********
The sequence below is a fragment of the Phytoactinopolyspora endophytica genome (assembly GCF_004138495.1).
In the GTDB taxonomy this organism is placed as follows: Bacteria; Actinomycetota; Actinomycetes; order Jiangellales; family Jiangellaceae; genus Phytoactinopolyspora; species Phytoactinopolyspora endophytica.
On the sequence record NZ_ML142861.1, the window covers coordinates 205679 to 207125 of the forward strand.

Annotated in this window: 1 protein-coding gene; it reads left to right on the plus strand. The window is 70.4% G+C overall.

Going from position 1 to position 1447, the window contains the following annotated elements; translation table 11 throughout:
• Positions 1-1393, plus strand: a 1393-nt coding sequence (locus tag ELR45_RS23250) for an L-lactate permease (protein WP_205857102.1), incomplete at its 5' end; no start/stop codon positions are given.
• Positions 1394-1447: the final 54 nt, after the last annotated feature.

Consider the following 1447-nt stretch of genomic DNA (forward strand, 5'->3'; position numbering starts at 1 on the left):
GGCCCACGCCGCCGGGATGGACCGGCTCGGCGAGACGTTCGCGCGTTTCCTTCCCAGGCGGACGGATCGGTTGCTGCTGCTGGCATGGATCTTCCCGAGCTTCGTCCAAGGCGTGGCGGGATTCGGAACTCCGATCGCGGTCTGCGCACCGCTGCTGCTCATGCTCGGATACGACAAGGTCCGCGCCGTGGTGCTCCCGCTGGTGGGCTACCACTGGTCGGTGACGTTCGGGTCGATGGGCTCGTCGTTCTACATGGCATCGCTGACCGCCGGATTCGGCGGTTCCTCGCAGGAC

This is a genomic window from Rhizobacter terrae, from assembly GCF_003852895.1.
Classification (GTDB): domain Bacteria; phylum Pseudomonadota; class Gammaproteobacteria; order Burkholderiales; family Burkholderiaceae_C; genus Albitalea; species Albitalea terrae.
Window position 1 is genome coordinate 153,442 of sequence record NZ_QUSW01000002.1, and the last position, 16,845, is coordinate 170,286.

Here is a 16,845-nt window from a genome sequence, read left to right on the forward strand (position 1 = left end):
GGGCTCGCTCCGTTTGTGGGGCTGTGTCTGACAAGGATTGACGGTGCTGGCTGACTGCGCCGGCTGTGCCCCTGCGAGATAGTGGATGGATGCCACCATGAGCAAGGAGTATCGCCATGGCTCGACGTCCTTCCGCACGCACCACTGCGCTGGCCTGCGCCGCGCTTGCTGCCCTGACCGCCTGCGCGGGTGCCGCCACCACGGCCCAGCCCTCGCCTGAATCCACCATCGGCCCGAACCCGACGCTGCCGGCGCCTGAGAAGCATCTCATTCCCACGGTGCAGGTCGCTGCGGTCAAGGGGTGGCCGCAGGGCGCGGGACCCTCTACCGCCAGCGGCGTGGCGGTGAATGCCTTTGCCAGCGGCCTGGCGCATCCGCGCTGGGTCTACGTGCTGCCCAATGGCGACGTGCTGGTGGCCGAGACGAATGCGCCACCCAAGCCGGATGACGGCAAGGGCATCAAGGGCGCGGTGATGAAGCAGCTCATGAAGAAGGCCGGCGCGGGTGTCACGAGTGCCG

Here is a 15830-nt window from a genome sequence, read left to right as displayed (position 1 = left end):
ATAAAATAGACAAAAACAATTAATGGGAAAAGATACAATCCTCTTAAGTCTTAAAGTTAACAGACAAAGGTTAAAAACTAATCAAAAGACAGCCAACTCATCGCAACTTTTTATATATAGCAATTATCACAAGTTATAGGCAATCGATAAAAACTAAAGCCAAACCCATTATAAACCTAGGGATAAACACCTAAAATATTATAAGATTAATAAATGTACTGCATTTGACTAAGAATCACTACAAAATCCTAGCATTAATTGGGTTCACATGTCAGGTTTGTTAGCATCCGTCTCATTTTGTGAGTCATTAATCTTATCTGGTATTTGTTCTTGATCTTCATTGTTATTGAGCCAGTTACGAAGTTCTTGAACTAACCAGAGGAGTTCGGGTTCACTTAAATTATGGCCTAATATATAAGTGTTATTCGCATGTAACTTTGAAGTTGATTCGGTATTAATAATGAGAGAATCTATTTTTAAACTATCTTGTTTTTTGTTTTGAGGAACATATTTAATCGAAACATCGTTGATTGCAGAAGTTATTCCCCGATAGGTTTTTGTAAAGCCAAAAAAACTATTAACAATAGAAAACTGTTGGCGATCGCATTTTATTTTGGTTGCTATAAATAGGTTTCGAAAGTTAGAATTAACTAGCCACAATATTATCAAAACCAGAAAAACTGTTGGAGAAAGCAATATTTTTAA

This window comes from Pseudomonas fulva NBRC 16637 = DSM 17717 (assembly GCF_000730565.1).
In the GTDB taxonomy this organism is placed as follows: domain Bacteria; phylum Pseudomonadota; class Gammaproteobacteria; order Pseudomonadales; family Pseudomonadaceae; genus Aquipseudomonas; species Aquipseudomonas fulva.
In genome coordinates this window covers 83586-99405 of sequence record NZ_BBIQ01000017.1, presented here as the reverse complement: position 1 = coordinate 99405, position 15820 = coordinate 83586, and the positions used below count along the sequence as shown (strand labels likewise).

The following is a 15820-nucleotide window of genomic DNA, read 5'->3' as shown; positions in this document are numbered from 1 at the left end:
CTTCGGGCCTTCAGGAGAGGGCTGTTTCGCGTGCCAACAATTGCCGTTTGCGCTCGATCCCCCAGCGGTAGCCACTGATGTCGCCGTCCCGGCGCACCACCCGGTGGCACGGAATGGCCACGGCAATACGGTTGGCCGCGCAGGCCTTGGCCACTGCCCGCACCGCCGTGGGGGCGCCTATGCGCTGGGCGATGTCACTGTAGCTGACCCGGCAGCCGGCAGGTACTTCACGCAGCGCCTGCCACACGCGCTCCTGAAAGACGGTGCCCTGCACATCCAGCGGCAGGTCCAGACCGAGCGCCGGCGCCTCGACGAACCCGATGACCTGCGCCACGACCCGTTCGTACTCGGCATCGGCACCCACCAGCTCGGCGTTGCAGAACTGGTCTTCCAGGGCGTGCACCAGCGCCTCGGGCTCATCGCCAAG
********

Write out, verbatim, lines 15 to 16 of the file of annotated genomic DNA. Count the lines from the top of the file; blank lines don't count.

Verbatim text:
Here is a 15830-nt window from a genome sequence, read left to right as displayed (position 1 = left end):
ATAAAATAGACAAAAACAATTAATGGGAAAAGATACAATCCTCTTAAGTCTTAAAGTTAACAGACAAAGGTTAAAAACTAATCAAAAGACAGCCAACTCATCGCAACTTTTTATATATAGCAATTATCACAAGTTATAGGCAATCGATAAAAACTAAAGCCAAACCCATTATAAACCTAGGGATAAACACCTAAAATATTATAAGATTAATAAATGTACTGCATTTGACTAAGAATCACTACAAAATCCTAGCATTAATTGGGTTCACATGTCAGGTTTGTTAGCATCCGTCTCATTTTGTGAGTCATTAATCTTATCTGGTATTTGTTCTTGATCTTCATTGTTATTGAGCCAGTTACGAAGTTCTTGAACTAACCAGAGGAGTTCGGGTTCACTTAAATTATGGCCTAATATATAAGTGTTATTCGCATGTAACTTTGAAGTTGATTCGGTATTAATAATGAGAGAATCTATTTTTAAACTATCTTGTTTTTTGTTTTGAGGAACATATTTAATCGAAACATCGTTGATTGCAGAAGTTATTCCCCGATAGGTTTTTGTAAAGCCAAAAAAACTATTAACAATAGAAAACTGTTGGCGATCGCATTTTATTTTGGTTGCTATAAATAGGTTTCGAAAGTTAGAATTAACTAGCCACAATATTATCAAAACCAGAAAAACTGTTGGAGAAAGCAATATTTTTAA